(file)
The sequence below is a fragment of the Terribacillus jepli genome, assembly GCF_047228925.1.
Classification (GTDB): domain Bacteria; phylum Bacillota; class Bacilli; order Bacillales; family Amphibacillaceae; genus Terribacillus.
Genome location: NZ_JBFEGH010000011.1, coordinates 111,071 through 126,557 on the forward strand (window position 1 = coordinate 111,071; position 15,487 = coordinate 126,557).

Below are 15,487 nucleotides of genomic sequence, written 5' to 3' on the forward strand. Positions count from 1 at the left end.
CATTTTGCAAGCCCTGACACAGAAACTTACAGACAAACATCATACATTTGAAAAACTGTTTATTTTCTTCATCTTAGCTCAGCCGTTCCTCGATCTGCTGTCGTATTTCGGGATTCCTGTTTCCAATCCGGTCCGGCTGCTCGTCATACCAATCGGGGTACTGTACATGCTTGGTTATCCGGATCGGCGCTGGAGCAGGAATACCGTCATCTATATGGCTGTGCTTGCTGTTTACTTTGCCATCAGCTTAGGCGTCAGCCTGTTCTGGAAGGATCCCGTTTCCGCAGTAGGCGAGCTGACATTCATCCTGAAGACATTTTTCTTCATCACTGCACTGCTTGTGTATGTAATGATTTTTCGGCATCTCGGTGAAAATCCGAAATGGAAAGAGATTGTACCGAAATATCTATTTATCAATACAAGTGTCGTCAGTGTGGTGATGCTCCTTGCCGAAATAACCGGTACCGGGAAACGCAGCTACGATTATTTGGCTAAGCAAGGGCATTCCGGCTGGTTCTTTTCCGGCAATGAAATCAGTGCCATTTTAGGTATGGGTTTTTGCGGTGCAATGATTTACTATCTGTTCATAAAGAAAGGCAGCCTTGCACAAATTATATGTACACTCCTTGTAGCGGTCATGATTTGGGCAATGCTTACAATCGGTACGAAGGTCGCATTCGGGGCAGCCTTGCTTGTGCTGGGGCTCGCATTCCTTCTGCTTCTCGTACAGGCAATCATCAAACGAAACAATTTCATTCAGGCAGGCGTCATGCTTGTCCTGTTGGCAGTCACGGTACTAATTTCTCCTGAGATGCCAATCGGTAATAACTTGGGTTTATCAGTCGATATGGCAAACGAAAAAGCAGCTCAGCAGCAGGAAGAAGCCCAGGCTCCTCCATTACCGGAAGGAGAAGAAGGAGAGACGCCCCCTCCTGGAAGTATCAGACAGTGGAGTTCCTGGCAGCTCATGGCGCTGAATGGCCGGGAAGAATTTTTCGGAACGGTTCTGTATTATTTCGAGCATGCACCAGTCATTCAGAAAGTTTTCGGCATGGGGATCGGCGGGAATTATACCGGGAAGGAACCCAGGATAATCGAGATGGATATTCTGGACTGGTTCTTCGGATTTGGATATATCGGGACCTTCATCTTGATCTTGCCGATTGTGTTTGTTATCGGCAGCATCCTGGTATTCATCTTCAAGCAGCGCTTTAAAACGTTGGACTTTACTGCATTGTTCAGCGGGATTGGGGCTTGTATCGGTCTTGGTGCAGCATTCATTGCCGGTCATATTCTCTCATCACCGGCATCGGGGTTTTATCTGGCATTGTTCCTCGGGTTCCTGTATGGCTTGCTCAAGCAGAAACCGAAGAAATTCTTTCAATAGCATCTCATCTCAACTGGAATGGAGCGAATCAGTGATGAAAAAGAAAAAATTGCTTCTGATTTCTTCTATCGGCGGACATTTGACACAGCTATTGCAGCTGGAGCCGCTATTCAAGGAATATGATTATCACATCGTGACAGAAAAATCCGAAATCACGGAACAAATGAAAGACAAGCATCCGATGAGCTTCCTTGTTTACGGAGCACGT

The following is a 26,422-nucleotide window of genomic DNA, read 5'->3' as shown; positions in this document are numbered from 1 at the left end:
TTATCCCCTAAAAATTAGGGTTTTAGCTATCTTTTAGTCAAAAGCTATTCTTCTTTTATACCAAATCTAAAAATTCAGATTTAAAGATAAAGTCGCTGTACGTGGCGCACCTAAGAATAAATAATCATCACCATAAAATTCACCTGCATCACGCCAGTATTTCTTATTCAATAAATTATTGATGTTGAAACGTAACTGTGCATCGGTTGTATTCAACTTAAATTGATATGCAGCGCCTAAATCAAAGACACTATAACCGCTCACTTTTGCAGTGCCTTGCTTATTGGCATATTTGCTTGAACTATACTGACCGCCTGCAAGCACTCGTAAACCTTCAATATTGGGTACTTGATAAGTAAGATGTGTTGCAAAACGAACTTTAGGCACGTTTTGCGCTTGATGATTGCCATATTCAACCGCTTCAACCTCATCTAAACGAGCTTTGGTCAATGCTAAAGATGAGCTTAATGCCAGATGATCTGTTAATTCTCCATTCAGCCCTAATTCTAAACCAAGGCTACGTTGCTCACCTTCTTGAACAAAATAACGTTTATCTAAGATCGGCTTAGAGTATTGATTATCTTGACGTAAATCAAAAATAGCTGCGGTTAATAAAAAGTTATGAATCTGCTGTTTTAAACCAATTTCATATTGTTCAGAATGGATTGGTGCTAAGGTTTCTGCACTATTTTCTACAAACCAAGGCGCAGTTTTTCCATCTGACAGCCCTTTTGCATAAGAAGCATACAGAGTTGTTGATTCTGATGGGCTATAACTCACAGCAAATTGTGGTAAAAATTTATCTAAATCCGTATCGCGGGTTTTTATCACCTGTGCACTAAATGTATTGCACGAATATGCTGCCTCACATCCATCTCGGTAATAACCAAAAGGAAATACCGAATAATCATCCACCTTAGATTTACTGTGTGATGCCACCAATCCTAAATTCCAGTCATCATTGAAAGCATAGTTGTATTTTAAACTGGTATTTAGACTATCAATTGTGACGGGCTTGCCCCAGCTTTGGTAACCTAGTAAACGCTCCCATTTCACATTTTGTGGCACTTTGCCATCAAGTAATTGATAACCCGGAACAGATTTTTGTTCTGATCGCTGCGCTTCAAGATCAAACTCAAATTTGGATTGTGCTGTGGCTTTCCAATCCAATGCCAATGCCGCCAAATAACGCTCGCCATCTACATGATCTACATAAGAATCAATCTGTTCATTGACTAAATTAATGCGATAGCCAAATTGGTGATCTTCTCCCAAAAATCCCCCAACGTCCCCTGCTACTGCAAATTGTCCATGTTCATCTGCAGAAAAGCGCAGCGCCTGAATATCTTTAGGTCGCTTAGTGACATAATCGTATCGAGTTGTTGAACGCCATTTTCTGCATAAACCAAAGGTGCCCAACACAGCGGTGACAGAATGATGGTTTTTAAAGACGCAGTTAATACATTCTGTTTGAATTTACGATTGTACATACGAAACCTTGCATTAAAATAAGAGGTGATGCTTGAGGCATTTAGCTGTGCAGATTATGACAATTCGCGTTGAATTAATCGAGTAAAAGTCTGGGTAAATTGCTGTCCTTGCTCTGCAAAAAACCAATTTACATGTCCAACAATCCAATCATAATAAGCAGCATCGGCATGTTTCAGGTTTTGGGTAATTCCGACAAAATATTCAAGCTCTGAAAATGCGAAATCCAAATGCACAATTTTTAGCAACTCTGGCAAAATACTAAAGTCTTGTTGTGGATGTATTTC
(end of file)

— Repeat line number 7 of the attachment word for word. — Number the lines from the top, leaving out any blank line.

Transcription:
TTATCCCCTAAAAATTAGGGTTTTAGCTATCTTTTAGTCAAAAGCTATTCTTCTTTTATACCAAATCTAAAAATTCAGATTTAAAGATAAAGTCGCTGTACGTGGCGCACCTAAGAATAAATAATCATCACCATAAAATTCACCTGCATCACGCCAGTATTTCTTATTCAATAAATTATTGATGTTGAAACGTAACTGTGCATCGGTTGTATTCAACTTAAATTGATATGCAGCGCCTAAATCAAAGACACTATAACCGCTCACTTTTGCAGTGCCTTGCTTATTGGCATATTTGCTTGAACTATACTGACCGCCTGCAAGCACTCGTAAACCTTCAATATTGGGTACTTGATAAGTAAGATGTGTTGCAAAACGAACTTTAGGCACGTTTTGCGCTTGATGATTGCCATATTCAACCGCTTCAACCTCATCTAAACGAGCTTTGGTCAATGCTAAAGATGAGCTTAATGCCAGATGATCTGTTAATTCTCCATTCAGCCCTAATTCTAAACCAAGGCTACGTTGCTCACCTTCTTGAACAAAATAACGTTTATCTAAGATCGGCTTAGAGTATTGATTATCTTGACGTAAATCAAAAATAGCTGCGGTTAATAAAAAGTTATGAATCTGCTGTTTTAAACCAATTTCATATTGTTCAGAATGGATTGGTGCTAAGGTTTCTGCACTATTTTCTACAAACCAAGGCGCAGTTTTTCCATCTGACAGCCCTTTTGCATAAGAAGCATACAGAGTTGTTGATTCTGATGGGCTATAACTCACAGCAAATTGTGGTAAAAATTTATCTAAATCCGTATCGCGGGTTTTTATCACCTGTGCACTAAATGTATTGCACGAATATGCTGCCTCACATCCATCTCGGTAATAACCAAAAGGAAATACCGAATAATCATCCACCTTAGATTTACTGTGTGATGCCACCAATCCTAAATTCCAGTCATCATTGAAAGCATAGTTGTATTTTAAACTGGTATTTAGACTATCAATTGTGACGGGCTTGCCCCAGCTTTGGTAACCTAGTAAACGCTCCCATTTCACATTTTGTGGCACTTTGCCATCAAGTAATTGATAACCCGGAACAGATTTTTGTTCTGATCGCTGCGCTTCAAGATCAAACTCAAATTTGGATTGTGCTGTGGCTTTCCAATCCAATGCCAATGCCGCCAAATAACGCTCGCCATCTACATGATCTACATAAGAATCAATCTGTTCATTGACTAAATTAATGCGATAGCCAAATTGGTGATCTTCTCCCAAAAATCCCCCAACGTCCCCTGCTACTGCAAATTGTCCATGTTCATCTGCAGAAAAGCGCAGCGCCTGAATATCTTTAGGTCGCTTAGTGACATAATCGTATCGAGTTGTTGAACGCCATTTTCTGCATAAACCAAAGGTGCCCAACACAGCGGTGACAGAATGATGGTTTTTAAAGACGCAGTTAATACATTCTGTTTGAATTTACGATTGTACATACGAAACCTTGCATTAAAATAAGAGGTGATGCTTGAGGCATTTAGCTGTGCAGATTATGACAATTCGCGTTGAATTAATCGAGTAAAAGTCTGGGTAAATTGCTGTCCTTGCTCTGCAAAAAACCAATTTACATGTCCAACAATCCAATCATAATAAGCAGCATCGGCATGTTTCAGGTTTTGGGTAATTCCGACAAAATATTCAAGCTCTGAAAATGCGAAATCCAAATGCACAATTTTTAGCAACTCTGGCAAAATACTAAAGTCTTGTTGTGGATGTATTTC